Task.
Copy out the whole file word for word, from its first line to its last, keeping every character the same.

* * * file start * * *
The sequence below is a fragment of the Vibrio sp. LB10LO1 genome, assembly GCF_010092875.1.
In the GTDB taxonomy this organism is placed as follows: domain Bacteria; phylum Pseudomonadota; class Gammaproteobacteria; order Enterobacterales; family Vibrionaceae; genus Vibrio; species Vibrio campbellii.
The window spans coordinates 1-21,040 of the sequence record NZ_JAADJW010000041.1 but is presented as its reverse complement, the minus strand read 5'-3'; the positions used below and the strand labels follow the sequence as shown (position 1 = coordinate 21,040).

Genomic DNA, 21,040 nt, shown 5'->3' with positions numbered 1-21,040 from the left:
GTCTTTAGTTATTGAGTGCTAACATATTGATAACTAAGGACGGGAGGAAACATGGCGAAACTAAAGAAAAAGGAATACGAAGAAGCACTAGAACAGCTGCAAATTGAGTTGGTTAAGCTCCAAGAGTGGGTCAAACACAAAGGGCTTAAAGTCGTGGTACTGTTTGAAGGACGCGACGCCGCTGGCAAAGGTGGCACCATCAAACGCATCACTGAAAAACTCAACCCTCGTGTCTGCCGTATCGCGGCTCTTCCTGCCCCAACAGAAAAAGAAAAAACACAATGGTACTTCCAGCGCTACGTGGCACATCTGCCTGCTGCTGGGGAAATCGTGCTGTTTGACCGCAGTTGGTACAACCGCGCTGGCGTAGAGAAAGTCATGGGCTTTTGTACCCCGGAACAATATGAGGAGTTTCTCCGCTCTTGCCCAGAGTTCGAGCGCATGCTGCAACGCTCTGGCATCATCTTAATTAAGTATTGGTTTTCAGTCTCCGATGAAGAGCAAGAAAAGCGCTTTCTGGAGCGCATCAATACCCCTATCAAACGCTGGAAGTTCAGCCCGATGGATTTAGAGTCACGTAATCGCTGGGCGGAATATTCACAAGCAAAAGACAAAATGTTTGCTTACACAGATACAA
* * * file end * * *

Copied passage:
The sequence below is a fragment of the Vibrio sp. LB10LO1 genome, assembly GCF_010092875.1.
In the GTDB taxonomy this organism is placed as follows: domain Bacteria; phylum Pseudomonadota; class Gammaproteobacteria; order Enterobacterales; family Vibrionaceae; genus Vibrio; species Vibrio campbellii.
The window spans coordinates 1-21,040 of the sequence record NZ_JAADJW010000041.1 but is presented as its reverse complement, the minus strand read 5'-3'; the positions used below and the strand labels follow the sequence as shown (position 1 = coordinate 21,040).

Genomic DNA, 21,040 nt, shown 5'->3' with positions numbered 1-21,040 from the left:
GTCTTTAGTTATTGAGTGCTAACATATTGATAACTAAGGACGGGAGGAAACATGGCGAAACTAAAGAAAAAGGAATACGAAGAAGCACTAGAACAGCTGCAAATTGAGTTGGTTAAGCTCCAAGAGTGGGTCAAACACAAAGGGCTTAAAGTCGTGGTACTGTTTGAAGGACGCGACGCCGCTGGCAAAGGTGGCACCATCAAACGCATCACTGAAAAACTCAACCCTCGTGTCTGCCGTATCGCGGCTCTTCCTGCCCCAACAGAAAAAGAAAAAACACAATGGTACTTCCAGCGCTACGTGGCACATCTGCCTGCTGCTGGGGAAATCGTGCTGTTTGACCGCAGTTGGTACAACCGCGCTGGCGTAGAGAAAGTCATGGGCTTTTGTACCCCGGAACAATATGAGGAGTTTCTCCGCTCTTGCCCAGAGTTCGAGCGCATGCTGCAACGCTCTGGCATCATCTTAATTAAGTATTGGTTTTCAGTCTCCGATGAAGAGCAAGAAAAGCGCTTTCTGGAGCGCATCAATACCCCTATCAAACGCTGGAAGTTCAGCCCGATGGATTTAGAGTCACGTAATCGCTGGGCGGAATATTCACAAGCAAAAGACAAAATGTTTGCTTACACAGATACAA